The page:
This study examined (a) the developmental trajectories of student-athlete burnout perceptions and (b) the within-person relationship between achievement goals and burnout perceptions. A three-year and six-wave longitudinal study was conducted with 78 student-athletes (30 young women and 48 young men, Mage at T1 = 12.7 years, SD = 0.44), attending a sport compulsory school. The Athlete Burnout Questionnaire and the Task and Ego Orientation in Sport Questionnaire were used. The results from multilevel growth models revealed that burnout perceptions increased for this age group over the three-year period. Furthermore, task orientation was significantly and negatively related to a reduced sense of accomplishment and sport devaluation. The results from this study underline the advantage of considering developmental processes when studying burnout. Furthermore, by focusing on the within-person effect of achievement goals, this study provides findings that support a motivational approach to the longitudinally study of burnout propensity among young student-athletes. The current study suggests that sport school staff should be aware of their student-athletes’ burnout perceptions and that these could change over time. Results also highlights that task-oriented goals might help decrease burnout perceptions, specifically reduced sense of accomplishment and sport devaluation. © 2018 International Society of Sport Psychology

  • 16.
    Ingrell, Joakim
    et al.
    Department of Sport Sciences, Malmö University, Malmö, Sweden.
    Johnson, Urban
    Halmstad University, School of Health and Welfare, Centre of Research on Welfare, Health and Sport (CVHI), Health and Sport. Department of Sport Sciences, Malmö University, Malmö, Sweden.
    Ivarsson, Andreas
    Halmstad University, School of Health and Welfare, Centre of Research on Welfare, Health and Sport (CVHI), Health and Sport.
    Relationships between ego-oriented peer climate, perceived competence and worry about sport performance: A longitudinal study of student-athlete2016In: Sport Science Review, ISSN 2066-8732, E-ISSN 2069-7244, Vol. 25, no 3/4, p. 225-242Article in journal (Refereed)
    Abstract [en]

    Using a sample of student-athletes’ (N=64) first year (seventh grade) enrolled at a school with a sport profile, the aim of this longitudinal study was to investigate (a) levels and changes as regards to worry about sport performance, perception of peer climate, and perceived competence; and (b) the relationship in levels and changes between these studied variables. The primary results from latent growth models (LGMs) and parallel process LGMs revealed that, during their first year, the student-athletes’ level of worry and perceived ego-oriented peer climate increased, whereas perceived competence decreased. Further, the results showed that perceived competence was negatively associated with worry at the beginning of the students’ first year. The slope of perceived ego-oriented peer climate was positively associated with the slope of worry. Future research in relation to the findings is discussed, and recommendations for future actions are given.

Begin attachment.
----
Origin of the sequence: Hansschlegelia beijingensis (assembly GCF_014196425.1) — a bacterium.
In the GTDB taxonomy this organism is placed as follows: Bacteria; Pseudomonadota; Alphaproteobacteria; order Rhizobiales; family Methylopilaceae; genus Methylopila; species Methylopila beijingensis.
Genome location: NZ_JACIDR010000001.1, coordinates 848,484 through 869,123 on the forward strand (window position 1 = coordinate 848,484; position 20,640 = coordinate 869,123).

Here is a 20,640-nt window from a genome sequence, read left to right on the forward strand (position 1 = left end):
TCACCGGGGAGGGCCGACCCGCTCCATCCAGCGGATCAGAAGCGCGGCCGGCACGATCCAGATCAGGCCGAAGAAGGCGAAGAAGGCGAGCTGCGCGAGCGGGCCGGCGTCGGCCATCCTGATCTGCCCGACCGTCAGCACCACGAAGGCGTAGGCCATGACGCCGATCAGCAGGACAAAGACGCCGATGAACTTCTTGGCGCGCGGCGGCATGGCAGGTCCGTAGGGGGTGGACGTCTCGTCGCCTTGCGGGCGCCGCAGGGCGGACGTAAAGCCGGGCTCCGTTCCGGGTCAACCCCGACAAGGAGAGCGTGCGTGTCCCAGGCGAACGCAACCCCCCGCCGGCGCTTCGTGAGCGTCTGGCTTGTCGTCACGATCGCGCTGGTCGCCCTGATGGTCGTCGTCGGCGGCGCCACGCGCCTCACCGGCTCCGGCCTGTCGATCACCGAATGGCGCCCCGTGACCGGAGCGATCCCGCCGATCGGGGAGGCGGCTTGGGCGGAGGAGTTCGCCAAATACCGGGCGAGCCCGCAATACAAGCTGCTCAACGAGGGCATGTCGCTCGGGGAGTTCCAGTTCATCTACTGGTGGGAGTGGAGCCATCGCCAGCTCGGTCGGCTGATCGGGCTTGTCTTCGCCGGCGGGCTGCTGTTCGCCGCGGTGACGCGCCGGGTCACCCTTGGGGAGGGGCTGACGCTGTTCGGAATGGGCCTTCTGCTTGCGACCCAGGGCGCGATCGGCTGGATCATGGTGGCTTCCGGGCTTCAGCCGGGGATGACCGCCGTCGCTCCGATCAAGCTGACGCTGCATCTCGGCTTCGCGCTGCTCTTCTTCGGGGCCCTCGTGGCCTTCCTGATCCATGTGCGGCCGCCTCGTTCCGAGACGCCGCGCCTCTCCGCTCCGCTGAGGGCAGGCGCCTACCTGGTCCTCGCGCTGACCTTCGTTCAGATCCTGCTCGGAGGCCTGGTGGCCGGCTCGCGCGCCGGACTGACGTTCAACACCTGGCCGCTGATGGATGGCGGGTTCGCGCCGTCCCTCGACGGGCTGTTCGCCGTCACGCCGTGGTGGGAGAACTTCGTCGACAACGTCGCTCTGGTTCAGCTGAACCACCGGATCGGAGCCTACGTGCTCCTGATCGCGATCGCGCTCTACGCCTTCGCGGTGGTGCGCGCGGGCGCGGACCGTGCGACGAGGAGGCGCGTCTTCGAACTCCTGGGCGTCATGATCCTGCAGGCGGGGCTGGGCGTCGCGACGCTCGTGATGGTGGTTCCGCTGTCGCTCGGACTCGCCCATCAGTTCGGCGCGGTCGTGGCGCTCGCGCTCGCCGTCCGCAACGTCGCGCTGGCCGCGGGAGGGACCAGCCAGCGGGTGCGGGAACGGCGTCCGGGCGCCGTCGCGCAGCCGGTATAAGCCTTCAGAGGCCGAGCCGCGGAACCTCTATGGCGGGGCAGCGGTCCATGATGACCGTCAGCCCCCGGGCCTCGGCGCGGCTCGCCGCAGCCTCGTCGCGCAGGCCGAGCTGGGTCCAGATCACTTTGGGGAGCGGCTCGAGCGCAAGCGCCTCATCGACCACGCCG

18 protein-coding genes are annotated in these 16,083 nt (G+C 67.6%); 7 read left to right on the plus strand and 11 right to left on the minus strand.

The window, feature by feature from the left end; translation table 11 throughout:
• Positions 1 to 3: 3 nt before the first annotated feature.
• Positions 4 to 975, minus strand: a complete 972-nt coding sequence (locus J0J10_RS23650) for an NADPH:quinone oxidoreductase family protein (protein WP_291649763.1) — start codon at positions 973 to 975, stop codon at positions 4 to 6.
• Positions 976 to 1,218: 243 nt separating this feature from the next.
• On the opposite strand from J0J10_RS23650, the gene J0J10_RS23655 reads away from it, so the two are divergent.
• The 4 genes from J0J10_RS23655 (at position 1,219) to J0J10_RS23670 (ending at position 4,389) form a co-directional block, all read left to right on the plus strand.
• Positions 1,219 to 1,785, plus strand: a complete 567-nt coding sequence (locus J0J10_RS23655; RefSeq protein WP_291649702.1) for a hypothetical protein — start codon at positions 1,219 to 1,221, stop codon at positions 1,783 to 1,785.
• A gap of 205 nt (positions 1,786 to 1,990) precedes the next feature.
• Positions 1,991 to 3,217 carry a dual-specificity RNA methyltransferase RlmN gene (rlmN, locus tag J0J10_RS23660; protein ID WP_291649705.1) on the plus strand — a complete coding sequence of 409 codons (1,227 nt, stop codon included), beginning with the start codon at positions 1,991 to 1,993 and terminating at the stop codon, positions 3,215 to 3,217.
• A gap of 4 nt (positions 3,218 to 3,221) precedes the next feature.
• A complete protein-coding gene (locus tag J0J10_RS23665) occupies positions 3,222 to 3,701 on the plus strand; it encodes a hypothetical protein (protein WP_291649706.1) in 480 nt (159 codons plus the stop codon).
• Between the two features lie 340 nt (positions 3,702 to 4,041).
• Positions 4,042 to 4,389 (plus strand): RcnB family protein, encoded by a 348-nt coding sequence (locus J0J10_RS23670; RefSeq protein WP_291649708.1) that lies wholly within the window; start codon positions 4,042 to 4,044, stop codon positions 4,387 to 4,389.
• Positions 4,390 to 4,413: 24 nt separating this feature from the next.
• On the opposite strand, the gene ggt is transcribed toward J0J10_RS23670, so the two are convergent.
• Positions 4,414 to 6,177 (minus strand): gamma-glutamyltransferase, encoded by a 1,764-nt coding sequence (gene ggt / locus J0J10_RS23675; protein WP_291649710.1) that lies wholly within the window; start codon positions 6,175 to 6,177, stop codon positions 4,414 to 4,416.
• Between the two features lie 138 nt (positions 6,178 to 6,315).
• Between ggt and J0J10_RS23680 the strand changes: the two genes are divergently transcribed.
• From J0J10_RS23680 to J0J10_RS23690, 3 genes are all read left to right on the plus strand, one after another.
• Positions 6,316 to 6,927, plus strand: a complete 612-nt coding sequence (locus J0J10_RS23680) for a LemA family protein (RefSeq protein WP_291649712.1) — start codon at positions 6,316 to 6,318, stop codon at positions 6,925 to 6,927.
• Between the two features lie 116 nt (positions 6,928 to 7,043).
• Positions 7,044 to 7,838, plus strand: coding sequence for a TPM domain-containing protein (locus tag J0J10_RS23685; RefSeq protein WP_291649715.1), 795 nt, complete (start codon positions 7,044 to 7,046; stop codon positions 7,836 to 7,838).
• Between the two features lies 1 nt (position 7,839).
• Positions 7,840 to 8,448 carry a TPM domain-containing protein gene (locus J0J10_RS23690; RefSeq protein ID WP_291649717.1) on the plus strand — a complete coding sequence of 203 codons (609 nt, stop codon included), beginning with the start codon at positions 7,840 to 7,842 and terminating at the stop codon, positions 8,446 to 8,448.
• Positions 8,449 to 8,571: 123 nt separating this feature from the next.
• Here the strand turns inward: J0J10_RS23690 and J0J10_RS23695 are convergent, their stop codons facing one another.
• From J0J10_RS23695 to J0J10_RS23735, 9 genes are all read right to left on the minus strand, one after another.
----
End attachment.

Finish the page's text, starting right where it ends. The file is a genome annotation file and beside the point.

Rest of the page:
• 17.
    Ivarsson, Andreas
    et al.
    Halmstad University, School of Health and Welfare, Centre of Research on Welfare, Health and Sport (CVHI), Sport Health and Physical activity.
    Andersen, Mark B.
    School of Sport and Exercise Science and the Institute of Sport, Exercise and Active Living, Victoria University, Melbourne, Australia.
    Johnson, Urban
    Halmstad University, School of Health and Welfare, Centre of Research on Welfare, Health and Sport (CVHI), Sport Health and Physical activity.
    Lindwall, Magnus
    Department of Food and Nutrition, and Sport(s) Science, University of Gothenburg, Sweden;Department of Psychology, University of Gothenburg, Sweden.